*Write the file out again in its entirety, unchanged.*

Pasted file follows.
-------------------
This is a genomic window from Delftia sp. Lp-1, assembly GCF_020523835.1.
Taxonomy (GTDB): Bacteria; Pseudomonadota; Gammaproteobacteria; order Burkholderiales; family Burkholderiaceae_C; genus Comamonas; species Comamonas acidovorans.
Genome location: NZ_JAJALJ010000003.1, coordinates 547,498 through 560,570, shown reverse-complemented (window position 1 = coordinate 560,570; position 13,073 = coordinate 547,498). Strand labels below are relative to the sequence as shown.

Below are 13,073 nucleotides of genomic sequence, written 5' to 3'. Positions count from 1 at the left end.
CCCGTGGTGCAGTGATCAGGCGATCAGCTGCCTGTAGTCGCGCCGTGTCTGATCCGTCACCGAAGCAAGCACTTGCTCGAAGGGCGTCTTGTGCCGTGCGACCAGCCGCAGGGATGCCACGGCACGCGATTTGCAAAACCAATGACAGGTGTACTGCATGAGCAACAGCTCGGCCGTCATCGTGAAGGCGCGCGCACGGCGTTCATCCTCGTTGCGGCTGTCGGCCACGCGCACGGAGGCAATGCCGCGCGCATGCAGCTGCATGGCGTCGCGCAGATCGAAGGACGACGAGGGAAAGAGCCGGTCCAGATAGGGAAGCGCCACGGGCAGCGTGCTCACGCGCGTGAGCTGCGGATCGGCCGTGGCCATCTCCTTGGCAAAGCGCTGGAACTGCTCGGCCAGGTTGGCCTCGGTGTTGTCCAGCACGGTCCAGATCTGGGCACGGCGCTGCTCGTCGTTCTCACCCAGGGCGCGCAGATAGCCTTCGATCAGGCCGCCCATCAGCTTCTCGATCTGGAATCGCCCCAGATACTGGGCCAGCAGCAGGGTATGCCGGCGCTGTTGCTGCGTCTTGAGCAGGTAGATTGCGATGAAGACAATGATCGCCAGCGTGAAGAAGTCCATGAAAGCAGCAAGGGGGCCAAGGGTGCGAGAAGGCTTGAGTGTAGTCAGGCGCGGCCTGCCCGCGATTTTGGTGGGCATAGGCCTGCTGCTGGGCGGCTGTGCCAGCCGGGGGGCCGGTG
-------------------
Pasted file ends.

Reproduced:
This is a genomic window from Delftia sp. Lp-1, assembly GCF_020523835.1.
Taxonomy (GTDB): Bacteria; Pseudomonadota; Gammaproteobacteria; order Burkholderiales; family Burkholderiaceae_C; genus Comamonas; species Comamonas acidovorans.
Genome location: NZ_JAJALJ010000003.1, coordinates 547,498 through 560,570, shown reverse-complemented (window position 1 = coordinate 560,570; position 13,073 = coordinate 547,498). Strand labels below are relative to the sequence as shown.

Below are 13,073 nucleotides of genomic sequence, written 5' to 3'. Positions count from 1 at the left end.
CCCGTGGTGCAGTGATCAGGCGATCAGCTGCCTGTAGTCGCGCCGTGTCTGATCCGTCACCGAAGCAAGCACTTGCTCGAAGGGCGTCTTGTGCCGTGCGACCAGCCGCAGGGATGCCACGGCACGCGATTTGCAAAACCAATGACAGGTGTACTGCATGAGCAACAGCTCGGCCGTCATCGTGAAGGCGCGCGCACGGCGTTCATCCTCGTTGCGGCTGTCGGCCACGCGCACGGAGGCAATGCCGCGCGCATGCAGCTGCATGGCGTCGCGCAGATCGAAGGACGACGAGGGAAAGAGCCGGTCCAGATAGGGAAGCGCCACGGGCAGCGTGCTCACGCGCGTGAGCTGCGGATCGGCCGTGGCCATCTCCTTGGCAAAGCGCTGGAACTGCTCGGCCAGGTTGGCCTCGGTGTTGTCCAGCACGGTCCAGATCTGGGCACGGCGCTGCTCGTCGTTCTCACCCAGGGCGCGCAGATAGCCTTCGATCAGGCCGCCCATCAGCTTCTCGATCTGGAATCGCCCCAGATACTGGGCCAGCAGCAGGGTATGCCGGCGCTGTTGCTGCGTCTTGAGCAGGTAGATTGCGATGAAGACAATGATCGCCAGCGTGAAGAAGTCCATGAAAGCAGCAAGGGGGCCAAGGGTGCGAGAAGGCTTGAGTGTAGTCAGGCGCGGCCTGCCCGCGATTTTGGTGGGCATAGGCCTGCTGCTGGGCGGCTGTGCCAGCCGGGGGGCCGGTG